The vilification of revolutionary leaders dates back centuries. But, the United States’ Central Intelligence Agency (CIA) has mastered the art of turning a country’s own people against each other – to the point where Venezuelan exiles promote and push for economic sanctions against their fellow compatriots. And no one is immune. Even a semi-bottle-fed socialist like Carlos held negative conceptions of Castro before he journeyed into Marxist philosophy and Castro’s works. Now, he proudly hangs a portrait of Castro in his home library.
For me, it took time and education to unlearn those reactionary views. My curiosity began with Latin American critical race theory; then, I ventured into socialism by asking, “Why did the Bolivarian Revolution happen?” No one had ever bothered to discuss such gargantuan aspect of Venezuelan history with me. Perhaps no one had ever bothered to ask the question… or think for themselves. I conducted an undergraduate thesis focusing race relations during the Punto Fijo era of Venezuelan politics. My findings brought me necessary clarity and a fundamental understanding of the nexus between the racial and class struggle in my native land. I finally grasped why my grandfather appreciated Chávez’s populist message so deeply.
To truly decolonize our minds, we must reject the notion that socialist experiments of the Global South have not yielded positive results. Ahistorical accusations of kakistocracy and authoritarianism often mask United States interests. The same people who decry Chávez’s and Maduro’s power romanticize Marcos Pérez Jiménez’s military dictatorship. Same applies to admirers of Fulgencio Batista. As Carlos pointedly remarked, “They’ll say ‘Well, there weren’t these civil liberties in socialist states'. But where were those civil liberties in Czar’s Russia? Where were those civil liberties in pre-Maoist China? Where were those civil liberties in Batista?… They didn’t exist!”
Though the idea of a deformed worker’s state does concern me, Carlos seems unbothered. He poses the question, “How would the Founding Fathers deal with someone advocating for monarchy in the middle of a revolutionary project?” He argues counterrevolution and capitalist-funded insurgency requires a strong state apparatus. Outsiders have long mystified repression in socialist countries, drawing up an unfair caricature of brainwashed people unallowed to think critically. However, these countries’ citizens participate in local affairs, debate about the presence of corruption, and support the tenants of the revolution. The reality is “no one is as critical of Cuba as Cuba is.”
Obviously, socialism is not without faults. But to learn from the successes and the failures of previous experiments, we must divorce ourselves from the false pretense that socialism has never worked.
“This mentality separates things from their historical context and tries to deal with it in the abstract. What happens is that, if you interpret the society that Russia had before and after the revolution, you realize that the mass of people received an incredible amount of freedom. The freedom that they had in every day life increased tremendously. It was a backwards society that industrialized without having to colonize anyone, genocide any native peoples, or require African slavery. It was able to do all of these things that capitalism had to do the most gruesome things in order to develop. It did it through socialist planning. There were mistakes. Of course, there were mistakes. But it was able to achieve a level of development never before seen, at a velocity never before seen, without the bulk of the negatives that it took capitalism. That’s something that’s extremely impressive.”
Socialism has eradicated or massively alleviated poverty in Russia, China, Vietnam, and Bolivia. Even the alleged catastrophes of Cuba and Venezuela show resilience in the face of economic warfare. Since the countries rebelled against American economic occupation, the United States government has bombarded Cuba and Venezuela with an embargo and economic sanctions.
In rhetoric, these sanctions stand against human rights violations. In practice, these sanctions are a human rights violation. They cripple economies and violate the sovereignty of local governments. American imperialist policies intend to sow discord in the populace and destabilize the region, in hopes that it creates a motivating factor for regime change. They retaliate against socialist countries’ nationalization of their industries by creating stagflation, medical shortages, and hunger. Then, the desperately impoverished population will want to crawl back to US control of labor and production.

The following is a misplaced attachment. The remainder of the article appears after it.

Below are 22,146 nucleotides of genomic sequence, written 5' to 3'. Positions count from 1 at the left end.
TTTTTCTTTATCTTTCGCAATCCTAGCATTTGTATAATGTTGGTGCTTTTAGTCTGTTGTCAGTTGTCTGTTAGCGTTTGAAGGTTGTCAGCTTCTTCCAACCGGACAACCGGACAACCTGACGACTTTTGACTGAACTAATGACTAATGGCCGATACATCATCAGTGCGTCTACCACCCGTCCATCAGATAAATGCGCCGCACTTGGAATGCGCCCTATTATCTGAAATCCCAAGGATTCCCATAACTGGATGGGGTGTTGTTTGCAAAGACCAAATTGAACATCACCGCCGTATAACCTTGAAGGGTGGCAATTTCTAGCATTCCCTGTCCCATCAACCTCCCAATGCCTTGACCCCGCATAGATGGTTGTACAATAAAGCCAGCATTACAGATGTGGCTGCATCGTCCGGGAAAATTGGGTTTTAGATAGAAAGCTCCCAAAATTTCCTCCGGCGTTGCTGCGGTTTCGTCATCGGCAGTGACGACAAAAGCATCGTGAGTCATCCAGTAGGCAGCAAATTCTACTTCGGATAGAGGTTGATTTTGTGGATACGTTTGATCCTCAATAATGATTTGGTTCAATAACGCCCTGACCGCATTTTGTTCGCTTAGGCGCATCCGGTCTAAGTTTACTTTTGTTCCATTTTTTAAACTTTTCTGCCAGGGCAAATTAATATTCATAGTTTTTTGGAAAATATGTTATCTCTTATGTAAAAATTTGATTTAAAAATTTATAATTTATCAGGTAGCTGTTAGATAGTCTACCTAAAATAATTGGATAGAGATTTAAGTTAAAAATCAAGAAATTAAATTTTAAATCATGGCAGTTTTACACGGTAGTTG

The blockade has taken a tremendous toll on both nations. Business vanished, trade ceased, those who could fled, and those who could not suffered the dire consequences of capitalist greed. Still, the US’ Machiavellian efforts have not reached their ultimate end. The anti-imperialist apparatus and their popular support have weathered the man-made storm of capitalist revenge. To Carlos, this represents a beacon of light: “I look back on my country and am very proud. I look at it as a David and Goliath story, as one of the biggest hopes of the 20th century, a small island that was able to face the biggest empire in the history of humanity and win, something it is still doing.”
He asserts that a capitalist country facing similar conditions would have endured long famines and homelessness. “If that would’ve happened to another type of society, a society that would put money before people, things would’ve been a whole lot worse,” the Cuban Marxist conjectures. I draw one conclusion: the blame has been misplaced. The American state bears the responsibility for the poverty inflicted on Cuban and Venezuelan people. Castro’s and Chávez’s intolerance for rentierism and neocolonialism posed a threat to American hegemony. And we are being punished by a hostile empire.
In the hypocritical name of freedom and democracy, our right to self-determination is being smothered. And propagandized people eat it up. Carlos questions, “Where is your conception of free markets if you’re going to use government regulations to stop trade and to stop Cuba’s ability to trade anywhere else in the world?”
Miami exiles serve as pawns in this ever-brewing Cold War. Their stories of privilege loss resound in the ears of anti-communists. And their fervor for counterrevolution lends legitimacy to past, present, and future aggression. Carlos adds without hesitation, “The worst enemies of the Cubans in Cuba are their brothers and sisters that are in Miami.”
So, if Carlos and I love communism so much, why don’t we just go back home? “For the same reasons why bees follow a stolen beehive. All the wealth from Latin America is funneled to the US. So that’s where the immigrant goes.” We’re coming for what’s ours.
Cacique Osorio is a Venezuelan socialist and digital content creator. He graduated from Florida International University with a BA in Political Science, focusing on history and the racial class struggle throughout the Americas. He now spends his time meandering through Instagram.